On the Composition of the Sun's Atmosphere. The Astrophysical Journal, Volume LXX, 70, July 1929
Chicago: University of Chicago, 1929. 1st Edition. FIRST EDITION OF A WORK IN WHICH THE AMERICAN ASTRONOMER HENRY NORRIS RUSSELL CONCLUDES THAT HYDROGEN & HELIUM ARE THE LARGEST CONSTITUENTS OF THE SUN.
Russell’s conclusions aren’t disputed, but they were shared and not wholly original to him. Russell was assigned to review the doctoral thesis of Cecilia Payne-Gaposchkin, the first woman ever granted a PhD in astronomy. He was, at the time, director of the Princeton Observatory and a strong proponent of the idea that the Earth and the Sun had the same composition. He returned Payne-Gaposchkin’s dissertation with honest compliments on her approach and a lone complaint: “It is clearly impossible that hydrogen should be a million times more abundant than the metals.
“Without Russell’s blessing, the thesis would not be accepted and so Payne-Gaposchkin did what she felt she had to do. In the final version of her thesis, she disowned that part of her work by writing “The enormous abundance derived for [hydrogen and helium] is almost certainly not real” (Cecilia Payne-Gaposchkin, Physics World, March 2022).
In 1929, though, Russell derived the same results by different means. He then published his own derivation of the stellar abundance, citing Payne-Gaposchkin’s work and noting that his results for all the elements including the great abundance of hydrogen agreed remarkably well with hers. He wrote: "[t]he most important previous determination of the abundance of the elements by astrophysical means is that by Miss Payne" (ibid). Without saying so directly, Russell’s paper affirmed that Payne-Gaposchkin’s analysis was correct, and that she was the first to discover that the Sun is mostly made of hydrogen.” Nevertheless, Russell is generally credited for the conclusion and the weight of Russell's support convinced other scientists who, like him, had assumed that the composition of the sun is very similar to that of the earth. Item #1637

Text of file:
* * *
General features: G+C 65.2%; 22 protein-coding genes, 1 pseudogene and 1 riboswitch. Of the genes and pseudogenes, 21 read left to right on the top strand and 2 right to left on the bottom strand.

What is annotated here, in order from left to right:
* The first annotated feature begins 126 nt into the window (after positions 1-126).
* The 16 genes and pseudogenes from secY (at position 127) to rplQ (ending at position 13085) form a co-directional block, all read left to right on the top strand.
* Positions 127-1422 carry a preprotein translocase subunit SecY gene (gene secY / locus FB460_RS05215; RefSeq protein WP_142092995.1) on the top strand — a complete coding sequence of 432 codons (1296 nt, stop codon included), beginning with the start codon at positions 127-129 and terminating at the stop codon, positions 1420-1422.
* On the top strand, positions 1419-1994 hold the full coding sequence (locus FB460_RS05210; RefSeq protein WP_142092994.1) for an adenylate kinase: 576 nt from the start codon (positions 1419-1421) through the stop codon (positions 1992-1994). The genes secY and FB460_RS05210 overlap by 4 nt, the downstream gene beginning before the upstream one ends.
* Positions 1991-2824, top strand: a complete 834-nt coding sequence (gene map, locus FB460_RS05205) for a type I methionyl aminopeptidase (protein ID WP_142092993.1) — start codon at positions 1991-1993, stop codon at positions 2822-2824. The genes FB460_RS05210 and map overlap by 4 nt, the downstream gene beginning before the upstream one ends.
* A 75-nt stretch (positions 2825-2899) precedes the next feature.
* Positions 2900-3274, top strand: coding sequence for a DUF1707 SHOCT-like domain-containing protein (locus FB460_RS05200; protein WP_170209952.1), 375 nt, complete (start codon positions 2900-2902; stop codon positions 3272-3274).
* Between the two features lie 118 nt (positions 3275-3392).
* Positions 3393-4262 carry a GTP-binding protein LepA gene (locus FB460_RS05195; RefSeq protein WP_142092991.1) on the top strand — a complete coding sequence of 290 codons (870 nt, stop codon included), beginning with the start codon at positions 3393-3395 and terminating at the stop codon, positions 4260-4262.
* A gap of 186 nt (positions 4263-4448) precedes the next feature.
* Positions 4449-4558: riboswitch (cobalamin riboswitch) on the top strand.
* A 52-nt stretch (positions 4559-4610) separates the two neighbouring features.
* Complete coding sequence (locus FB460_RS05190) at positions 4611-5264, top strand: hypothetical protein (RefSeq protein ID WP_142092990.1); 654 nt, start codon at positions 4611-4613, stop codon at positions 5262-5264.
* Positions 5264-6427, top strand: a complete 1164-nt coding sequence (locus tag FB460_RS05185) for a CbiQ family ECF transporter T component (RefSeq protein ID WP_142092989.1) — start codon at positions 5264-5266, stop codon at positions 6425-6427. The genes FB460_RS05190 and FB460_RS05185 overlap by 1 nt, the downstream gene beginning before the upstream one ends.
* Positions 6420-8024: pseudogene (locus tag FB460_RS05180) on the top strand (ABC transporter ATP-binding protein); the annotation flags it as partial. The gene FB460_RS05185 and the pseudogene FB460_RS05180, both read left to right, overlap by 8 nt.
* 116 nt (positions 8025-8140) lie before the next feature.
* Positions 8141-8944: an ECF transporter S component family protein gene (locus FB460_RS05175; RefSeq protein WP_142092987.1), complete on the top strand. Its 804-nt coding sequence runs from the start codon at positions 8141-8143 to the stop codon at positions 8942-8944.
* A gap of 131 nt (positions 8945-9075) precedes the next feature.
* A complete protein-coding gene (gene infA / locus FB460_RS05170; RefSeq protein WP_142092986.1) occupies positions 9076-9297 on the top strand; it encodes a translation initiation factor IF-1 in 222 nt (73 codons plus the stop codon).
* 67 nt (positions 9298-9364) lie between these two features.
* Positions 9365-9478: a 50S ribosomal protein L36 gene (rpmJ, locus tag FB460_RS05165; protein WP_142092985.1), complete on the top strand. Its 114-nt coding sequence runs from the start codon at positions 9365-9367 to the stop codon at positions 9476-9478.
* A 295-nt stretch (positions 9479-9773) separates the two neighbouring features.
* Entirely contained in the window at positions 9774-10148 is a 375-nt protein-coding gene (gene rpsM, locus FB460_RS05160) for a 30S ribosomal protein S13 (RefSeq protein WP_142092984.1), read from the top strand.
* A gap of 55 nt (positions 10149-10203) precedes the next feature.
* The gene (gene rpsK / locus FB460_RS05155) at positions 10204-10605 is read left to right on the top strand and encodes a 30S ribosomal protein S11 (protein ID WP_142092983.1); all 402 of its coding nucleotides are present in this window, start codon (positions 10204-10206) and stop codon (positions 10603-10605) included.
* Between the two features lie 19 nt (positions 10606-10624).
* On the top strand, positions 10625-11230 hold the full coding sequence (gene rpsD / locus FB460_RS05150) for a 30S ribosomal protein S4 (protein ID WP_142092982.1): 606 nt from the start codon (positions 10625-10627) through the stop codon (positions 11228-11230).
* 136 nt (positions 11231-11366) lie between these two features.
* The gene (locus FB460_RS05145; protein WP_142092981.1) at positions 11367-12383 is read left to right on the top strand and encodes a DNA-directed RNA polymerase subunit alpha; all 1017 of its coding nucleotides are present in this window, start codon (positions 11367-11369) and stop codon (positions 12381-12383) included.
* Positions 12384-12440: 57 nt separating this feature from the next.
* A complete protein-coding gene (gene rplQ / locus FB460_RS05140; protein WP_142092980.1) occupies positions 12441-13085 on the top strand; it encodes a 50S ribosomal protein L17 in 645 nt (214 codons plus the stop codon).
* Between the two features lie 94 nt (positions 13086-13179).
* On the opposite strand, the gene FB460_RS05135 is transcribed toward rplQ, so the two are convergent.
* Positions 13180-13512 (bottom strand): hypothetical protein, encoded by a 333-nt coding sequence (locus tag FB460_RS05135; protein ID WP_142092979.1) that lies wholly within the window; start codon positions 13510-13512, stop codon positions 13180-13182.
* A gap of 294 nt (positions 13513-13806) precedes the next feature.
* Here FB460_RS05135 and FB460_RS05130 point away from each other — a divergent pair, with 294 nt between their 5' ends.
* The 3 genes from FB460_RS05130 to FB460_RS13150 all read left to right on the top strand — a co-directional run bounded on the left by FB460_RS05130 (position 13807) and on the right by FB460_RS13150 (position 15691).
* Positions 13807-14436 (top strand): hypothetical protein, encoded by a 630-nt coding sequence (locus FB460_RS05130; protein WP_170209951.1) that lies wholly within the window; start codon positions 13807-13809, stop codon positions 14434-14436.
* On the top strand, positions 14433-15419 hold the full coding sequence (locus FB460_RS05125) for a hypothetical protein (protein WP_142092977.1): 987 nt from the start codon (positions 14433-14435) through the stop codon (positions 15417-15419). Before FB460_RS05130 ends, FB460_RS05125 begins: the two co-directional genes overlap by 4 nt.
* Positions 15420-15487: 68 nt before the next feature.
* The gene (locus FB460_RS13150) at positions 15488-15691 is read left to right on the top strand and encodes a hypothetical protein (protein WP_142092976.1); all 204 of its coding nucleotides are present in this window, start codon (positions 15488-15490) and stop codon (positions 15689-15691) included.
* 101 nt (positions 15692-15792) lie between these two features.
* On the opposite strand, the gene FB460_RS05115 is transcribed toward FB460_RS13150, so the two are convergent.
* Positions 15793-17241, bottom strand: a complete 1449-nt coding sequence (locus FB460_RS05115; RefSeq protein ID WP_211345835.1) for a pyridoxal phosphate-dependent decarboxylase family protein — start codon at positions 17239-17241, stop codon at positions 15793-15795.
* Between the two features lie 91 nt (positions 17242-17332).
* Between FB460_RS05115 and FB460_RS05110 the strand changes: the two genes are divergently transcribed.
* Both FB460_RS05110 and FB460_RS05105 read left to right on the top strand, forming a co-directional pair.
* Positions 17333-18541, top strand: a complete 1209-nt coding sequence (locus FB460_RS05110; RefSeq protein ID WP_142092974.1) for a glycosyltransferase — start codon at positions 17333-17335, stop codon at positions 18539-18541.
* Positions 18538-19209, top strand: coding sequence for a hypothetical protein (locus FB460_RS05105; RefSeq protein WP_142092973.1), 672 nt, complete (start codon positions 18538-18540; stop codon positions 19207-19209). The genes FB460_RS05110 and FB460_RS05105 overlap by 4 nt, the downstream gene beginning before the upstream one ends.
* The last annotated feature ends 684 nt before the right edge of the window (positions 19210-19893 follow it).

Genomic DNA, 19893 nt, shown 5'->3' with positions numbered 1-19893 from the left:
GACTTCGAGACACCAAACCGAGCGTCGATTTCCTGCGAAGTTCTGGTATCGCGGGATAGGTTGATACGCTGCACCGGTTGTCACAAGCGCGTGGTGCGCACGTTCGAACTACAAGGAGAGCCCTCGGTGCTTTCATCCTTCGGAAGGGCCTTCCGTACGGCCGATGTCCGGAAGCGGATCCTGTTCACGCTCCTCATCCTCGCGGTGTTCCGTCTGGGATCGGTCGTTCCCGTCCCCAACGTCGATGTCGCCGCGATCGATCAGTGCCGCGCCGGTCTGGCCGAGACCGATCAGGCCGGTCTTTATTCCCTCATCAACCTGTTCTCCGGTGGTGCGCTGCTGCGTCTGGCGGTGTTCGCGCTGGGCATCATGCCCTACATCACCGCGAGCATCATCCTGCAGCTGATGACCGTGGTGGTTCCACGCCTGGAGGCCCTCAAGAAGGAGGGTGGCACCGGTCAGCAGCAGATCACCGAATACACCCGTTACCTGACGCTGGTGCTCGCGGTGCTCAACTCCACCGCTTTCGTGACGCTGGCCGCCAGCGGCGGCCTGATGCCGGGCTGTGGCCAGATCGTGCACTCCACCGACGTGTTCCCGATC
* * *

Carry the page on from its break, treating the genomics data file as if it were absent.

CONDITION & DETAILS: Chicago: University of Chicago Press. Complete. Ex-libris marking on the front flyleaf and pastedown. NO spine markings whatsoever. 4to (9.75 x 6.75 inches). , vi, , 4. Twelve plates and in-text illustrations throughout. Tightly bound in red buckram. Gilt-lettered at the spine. Bright and clean throughout. Very good +.